FAQs about the future of DACA

| Sep 26, 2017 | DACA (Deferred Action For Childhood Arrivals) |

Earlier this month, U.S. Attorney General Jeff Sessions made an announcement that the Deferred Action for Childhood Arrivals program put into place by the Obama administration may be coming to an end under the Trump administration. Recipients of the program, known as dreamers, met this decision with outrage, anguish and fear. However, since the announcement, the future of DACA has become even more confusing. 

If you have heard about President Donald Trump making a deal with Democrats to save DACA, you probably have a lot of questions. Here is what we know about this development so far. 

Was any deal actually made?

Senator Chuck Schumer, Representative Nancy Pelosi and President Trump have all confirmed they are working on a deal to protect undocumented dreamers from deportation. While the exact details of any potential deal are not set in stone, Trump has made it clear he is not considering offering amnesty or citizenship to these people but simply allowing them to stay in the country. Speaker Paul Ryan made it clear that any talks between Trump and these Democratic leaders was simply a discussion and they did not make any concrete agreement, according to CNN.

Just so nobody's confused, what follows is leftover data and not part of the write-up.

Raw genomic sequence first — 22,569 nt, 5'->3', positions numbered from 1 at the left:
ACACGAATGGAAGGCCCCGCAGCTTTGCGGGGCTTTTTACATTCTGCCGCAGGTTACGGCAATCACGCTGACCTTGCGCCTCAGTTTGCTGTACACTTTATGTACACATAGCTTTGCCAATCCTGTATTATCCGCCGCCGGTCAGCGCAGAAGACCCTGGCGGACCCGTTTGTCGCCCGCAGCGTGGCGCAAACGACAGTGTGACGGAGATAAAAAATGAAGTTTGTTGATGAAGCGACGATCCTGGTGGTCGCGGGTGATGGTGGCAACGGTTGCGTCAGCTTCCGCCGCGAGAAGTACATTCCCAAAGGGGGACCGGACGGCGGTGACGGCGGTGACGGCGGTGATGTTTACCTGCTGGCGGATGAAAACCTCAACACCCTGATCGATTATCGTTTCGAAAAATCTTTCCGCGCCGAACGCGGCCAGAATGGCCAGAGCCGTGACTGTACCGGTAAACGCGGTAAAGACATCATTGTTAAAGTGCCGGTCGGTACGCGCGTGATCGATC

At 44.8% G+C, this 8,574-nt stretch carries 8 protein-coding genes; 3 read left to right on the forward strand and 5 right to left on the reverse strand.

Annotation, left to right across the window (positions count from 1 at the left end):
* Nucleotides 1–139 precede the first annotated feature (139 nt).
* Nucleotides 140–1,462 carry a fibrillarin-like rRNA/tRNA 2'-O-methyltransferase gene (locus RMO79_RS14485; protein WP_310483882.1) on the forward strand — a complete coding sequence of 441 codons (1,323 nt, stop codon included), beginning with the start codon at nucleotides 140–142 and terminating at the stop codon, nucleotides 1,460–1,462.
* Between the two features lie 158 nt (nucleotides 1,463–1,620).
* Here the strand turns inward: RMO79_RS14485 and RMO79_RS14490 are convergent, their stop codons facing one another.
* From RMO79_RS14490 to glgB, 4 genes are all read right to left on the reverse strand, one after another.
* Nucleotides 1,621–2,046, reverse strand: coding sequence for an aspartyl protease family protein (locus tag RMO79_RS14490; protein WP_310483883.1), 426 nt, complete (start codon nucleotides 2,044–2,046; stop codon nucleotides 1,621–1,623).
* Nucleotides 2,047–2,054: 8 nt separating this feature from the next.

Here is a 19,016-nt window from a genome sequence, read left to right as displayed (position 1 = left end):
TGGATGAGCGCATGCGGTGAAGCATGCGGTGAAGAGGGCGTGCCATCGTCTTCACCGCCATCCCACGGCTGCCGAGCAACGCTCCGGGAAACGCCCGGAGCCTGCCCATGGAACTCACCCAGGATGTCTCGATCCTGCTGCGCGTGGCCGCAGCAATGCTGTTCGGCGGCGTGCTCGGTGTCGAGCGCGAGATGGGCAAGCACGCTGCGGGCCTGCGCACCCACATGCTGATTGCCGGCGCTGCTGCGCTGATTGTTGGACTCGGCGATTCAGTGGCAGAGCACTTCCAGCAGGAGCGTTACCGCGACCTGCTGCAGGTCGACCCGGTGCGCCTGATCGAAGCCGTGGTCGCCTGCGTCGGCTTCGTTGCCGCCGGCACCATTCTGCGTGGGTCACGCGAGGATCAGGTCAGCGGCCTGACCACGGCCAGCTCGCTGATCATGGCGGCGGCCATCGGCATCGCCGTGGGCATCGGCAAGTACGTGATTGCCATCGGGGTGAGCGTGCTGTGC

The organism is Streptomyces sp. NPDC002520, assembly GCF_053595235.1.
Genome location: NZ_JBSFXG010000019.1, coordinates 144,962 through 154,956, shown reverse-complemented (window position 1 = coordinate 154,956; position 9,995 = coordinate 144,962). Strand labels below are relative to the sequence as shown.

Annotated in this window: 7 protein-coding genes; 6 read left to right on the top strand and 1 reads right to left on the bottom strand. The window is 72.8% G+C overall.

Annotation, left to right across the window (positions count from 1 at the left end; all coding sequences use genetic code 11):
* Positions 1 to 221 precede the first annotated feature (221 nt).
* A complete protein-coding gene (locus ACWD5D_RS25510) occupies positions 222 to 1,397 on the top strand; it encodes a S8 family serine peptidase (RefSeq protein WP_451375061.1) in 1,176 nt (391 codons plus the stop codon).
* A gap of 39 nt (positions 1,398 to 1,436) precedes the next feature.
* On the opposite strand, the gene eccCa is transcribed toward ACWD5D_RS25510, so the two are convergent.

What about the wall?

Trump has long promised to build a wall along the U.S.-Mexico border in an attempt to prevent illegal immigration. There is some speculation that Trump might want funding for the wall in exchange for a legislative solution to DACA. The Democratic leadership has been staunchly opposed to discussing anything relating to building the wall. Trump, however, has stated that the wall is absolutely vital and that he will not let Democrats stop him from having it built. 

What is the future of DACA?

It remains unclear what exactly will happen to the DACA program. Congress may be able to pass the DREAM Act, which is a bipartisan immigration bill that would provide protection for dreamers. However, it is still possible that Congress will not act and the DACA program will end in six months.